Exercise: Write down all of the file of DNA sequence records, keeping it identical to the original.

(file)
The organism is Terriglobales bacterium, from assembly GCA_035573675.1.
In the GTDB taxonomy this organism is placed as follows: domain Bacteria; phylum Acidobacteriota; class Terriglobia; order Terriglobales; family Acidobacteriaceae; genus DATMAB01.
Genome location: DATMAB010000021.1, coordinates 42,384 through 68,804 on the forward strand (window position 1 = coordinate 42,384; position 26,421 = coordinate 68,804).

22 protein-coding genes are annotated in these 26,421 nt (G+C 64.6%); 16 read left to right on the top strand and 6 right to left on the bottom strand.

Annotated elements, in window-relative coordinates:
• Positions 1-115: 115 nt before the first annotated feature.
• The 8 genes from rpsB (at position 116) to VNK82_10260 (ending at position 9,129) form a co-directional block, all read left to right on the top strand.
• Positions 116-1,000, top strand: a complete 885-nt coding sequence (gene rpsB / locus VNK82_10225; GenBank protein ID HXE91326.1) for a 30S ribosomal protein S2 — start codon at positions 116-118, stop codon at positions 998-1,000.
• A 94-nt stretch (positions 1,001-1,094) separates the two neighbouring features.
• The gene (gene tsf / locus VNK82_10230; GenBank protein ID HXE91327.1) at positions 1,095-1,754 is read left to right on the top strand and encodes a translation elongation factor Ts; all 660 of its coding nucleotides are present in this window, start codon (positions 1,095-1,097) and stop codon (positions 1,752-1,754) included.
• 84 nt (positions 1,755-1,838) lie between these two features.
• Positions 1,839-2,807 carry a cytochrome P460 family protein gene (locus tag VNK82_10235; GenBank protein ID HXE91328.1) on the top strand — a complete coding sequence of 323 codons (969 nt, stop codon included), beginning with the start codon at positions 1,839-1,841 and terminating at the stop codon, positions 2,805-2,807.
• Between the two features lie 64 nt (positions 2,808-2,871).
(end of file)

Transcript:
The organism is Terriglobales bacterium, from assembly GCA_035573675.1.
In the GTDB taxonomy this organism is placed as follows: domain Bacteria; phylum Acidobacteriota; class Terriglobia; order Terriglobales; family Acidobacteriaceae; genus DATMAB01.
Genome location: DATMAB010000021.1, coordinates 42,384 through 68,804 on the forward strand (window position 1 = coordinate 42,384; position 26,421 = coordinate 68,804).

22 protein-coding genes are annotated in these 26,421 nt (G+C 64.6%); 16 read left to right on the top strand and 6 right to left on the bottom strand.

Annotated elements, in window-relative coordinates:
• Positions 1-115: 115 nt before the first annotated feature.
• The 8 genes from rpsB (at position 116) to VNK82_10260 (ending at position 9,129) form a co-directional block, all read left to right on the top strand.
• Positions 116-1,000, top strand: a complete 885-nt coding sequence (gene rpsB / locus VNK82_10225; GenBank protein ID HXE91326.1) for a 30S ribosomal protein S2 — start codon at positions 116-118, stop codon at positions 998-1,000.
• A 94-nt stretch (positions 1,001-1,094) separates the two neighbouring features.
• The gene (gene tsf / locus VNK82_10230; GenBank protein ID HXE91327.1) at positions 1,095-1,754 is read left to right on the top strand and encodes a translation elongation factor Ts; all 660 of its coding nucleotides are present in this window, start codon (positions 1,095-1,097) and stop codon (positions 1,752-1,754) included.
• 84 nt (positions 1,755-1,838) lie between these two features.
• Positions 1,839-2,807 carry a cytochrome P460 family protein gene (locus tag VNK82_10235; GenBank protein ID HXE91328.1) on the top strand — a complete coding sequence of 323 codons (969 nt, stop codon included), beginning with the start codon at positions 1,839-1,841 and terminating at the stop codon, positions 2,805-2,807.
• Between the two features lie 64 nt (positions 2,808-2,871).